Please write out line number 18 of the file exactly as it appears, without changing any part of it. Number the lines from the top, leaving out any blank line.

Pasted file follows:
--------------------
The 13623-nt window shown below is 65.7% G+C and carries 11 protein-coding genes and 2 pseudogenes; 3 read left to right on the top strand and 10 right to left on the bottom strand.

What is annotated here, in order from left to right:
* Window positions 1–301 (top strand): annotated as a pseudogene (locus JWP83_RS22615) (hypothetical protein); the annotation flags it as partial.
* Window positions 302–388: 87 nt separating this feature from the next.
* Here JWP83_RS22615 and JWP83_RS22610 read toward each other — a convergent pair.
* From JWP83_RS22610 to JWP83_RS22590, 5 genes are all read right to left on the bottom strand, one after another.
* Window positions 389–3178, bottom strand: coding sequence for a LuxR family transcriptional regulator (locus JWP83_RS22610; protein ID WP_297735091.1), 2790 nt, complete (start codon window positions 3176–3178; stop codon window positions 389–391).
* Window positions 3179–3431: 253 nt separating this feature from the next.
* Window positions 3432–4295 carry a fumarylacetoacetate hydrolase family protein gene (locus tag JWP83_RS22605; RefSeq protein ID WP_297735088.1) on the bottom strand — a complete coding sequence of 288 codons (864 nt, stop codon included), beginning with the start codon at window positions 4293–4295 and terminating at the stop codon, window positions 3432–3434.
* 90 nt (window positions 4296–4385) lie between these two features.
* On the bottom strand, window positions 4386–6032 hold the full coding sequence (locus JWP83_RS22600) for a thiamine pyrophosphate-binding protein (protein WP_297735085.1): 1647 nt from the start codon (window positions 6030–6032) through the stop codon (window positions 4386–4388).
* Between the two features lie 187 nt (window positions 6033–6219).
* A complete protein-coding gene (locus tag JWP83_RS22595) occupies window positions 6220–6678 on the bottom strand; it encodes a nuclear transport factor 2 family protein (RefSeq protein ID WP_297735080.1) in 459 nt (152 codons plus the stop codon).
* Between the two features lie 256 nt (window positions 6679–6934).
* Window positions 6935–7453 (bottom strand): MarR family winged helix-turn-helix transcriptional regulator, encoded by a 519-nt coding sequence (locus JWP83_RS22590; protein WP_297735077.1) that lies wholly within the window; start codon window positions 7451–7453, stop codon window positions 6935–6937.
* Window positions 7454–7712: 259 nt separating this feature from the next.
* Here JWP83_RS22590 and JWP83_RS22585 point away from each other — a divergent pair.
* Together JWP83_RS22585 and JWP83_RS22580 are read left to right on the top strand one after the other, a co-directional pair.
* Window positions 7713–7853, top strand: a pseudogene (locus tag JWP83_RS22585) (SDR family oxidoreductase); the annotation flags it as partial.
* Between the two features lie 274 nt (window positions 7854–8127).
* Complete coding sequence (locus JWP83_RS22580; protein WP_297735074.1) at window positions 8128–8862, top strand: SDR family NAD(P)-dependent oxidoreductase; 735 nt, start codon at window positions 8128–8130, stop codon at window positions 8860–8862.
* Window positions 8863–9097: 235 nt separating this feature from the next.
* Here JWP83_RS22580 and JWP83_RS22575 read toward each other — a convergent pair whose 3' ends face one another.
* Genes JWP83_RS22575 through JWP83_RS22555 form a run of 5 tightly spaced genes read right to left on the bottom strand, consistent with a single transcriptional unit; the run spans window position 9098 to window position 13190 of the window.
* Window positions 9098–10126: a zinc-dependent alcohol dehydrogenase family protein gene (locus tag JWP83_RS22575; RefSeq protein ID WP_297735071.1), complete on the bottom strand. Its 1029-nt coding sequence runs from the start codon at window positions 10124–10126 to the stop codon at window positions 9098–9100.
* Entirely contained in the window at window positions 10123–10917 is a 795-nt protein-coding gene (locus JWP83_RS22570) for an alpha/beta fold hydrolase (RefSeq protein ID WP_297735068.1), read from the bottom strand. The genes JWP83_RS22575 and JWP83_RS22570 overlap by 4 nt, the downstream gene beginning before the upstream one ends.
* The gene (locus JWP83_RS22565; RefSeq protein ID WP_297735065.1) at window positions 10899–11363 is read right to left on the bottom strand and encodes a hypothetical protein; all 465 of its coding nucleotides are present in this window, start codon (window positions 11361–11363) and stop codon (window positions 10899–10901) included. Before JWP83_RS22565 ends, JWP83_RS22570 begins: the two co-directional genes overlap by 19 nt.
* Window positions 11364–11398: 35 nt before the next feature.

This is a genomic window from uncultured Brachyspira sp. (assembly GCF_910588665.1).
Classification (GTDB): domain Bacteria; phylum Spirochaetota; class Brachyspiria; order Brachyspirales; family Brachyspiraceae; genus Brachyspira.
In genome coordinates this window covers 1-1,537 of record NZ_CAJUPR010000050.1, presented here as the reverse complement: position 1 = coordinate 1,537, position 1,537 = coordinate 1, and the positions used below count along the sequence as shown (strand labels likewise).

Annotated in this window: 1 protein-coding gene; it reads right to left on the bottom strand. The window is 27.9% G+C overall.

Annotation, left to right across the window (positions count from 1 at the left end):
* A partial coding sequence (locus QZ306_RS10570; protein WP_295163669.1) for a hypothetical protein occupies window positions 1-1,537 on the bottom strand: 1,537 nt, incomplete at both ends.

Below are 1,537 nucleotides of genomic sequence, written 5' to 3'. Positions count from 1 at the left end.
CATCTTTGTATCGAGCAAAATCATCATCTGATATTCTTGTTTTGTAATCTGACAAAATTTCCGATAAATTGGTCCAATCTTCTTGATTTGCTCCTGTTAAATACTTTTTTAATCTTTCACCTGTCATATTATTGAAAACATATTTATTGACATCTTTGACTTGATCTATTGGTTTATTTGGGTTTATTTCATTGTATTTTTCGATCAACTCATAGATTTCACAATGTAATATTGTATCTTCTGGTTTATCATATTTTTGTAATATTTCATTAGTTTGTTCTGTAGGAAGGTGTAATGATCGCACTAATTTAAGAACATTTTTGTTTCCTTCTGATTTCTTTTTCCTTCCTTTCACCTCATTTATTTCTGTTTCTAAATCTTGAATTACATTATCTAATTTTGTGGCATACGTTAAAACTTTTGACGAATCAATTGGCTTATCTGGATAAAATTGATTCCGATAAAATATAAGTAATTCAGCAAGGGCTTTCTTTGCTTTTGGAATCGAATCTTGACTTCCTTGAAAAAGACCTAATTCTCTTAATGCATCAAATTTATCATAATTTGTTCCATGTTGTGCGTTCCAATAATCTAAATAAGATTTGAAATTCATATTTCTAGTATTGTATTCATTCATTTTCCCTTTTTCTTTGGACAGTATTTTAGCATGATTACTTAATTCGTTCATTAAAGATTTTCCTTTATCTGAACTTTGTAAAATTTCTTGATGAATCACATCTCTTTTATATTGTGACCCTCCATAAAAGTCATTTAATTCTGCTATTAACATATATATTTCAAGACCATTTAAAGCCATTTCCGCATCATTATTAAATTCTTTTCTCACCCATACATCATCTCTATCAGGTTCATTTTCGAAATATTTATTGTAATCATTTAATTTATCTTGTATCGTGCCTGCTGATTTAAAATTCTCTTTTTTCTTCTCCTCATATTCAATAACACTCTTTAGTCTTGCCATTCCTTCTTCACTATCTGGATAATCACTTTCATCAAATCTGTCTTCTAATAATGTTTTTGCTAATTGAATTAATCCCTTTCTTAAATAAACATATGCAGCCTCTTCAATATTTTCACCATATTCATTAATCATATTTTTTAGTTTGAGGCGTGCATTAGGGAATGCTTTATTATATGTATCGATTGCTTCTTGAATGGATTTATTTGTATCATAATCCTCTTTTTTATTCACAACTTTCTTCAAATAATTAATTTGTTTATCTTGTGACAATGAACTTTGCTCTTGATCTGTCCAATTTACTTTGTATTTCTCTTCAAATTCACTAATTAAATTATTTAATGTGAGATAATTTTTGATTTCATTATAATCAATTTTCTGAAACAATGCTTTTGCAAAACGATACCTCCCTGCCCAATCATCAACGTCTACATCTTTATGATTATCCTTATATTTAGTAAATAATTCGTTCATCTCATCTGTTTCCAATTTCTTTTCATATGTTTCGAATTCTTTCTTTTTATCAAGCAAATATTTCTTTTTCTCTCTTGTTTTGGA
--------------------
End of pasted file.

* Together JWP83_RS22585 and JWP83_RS22580 are read left to right on the top strand one after the other, a co-directional pair.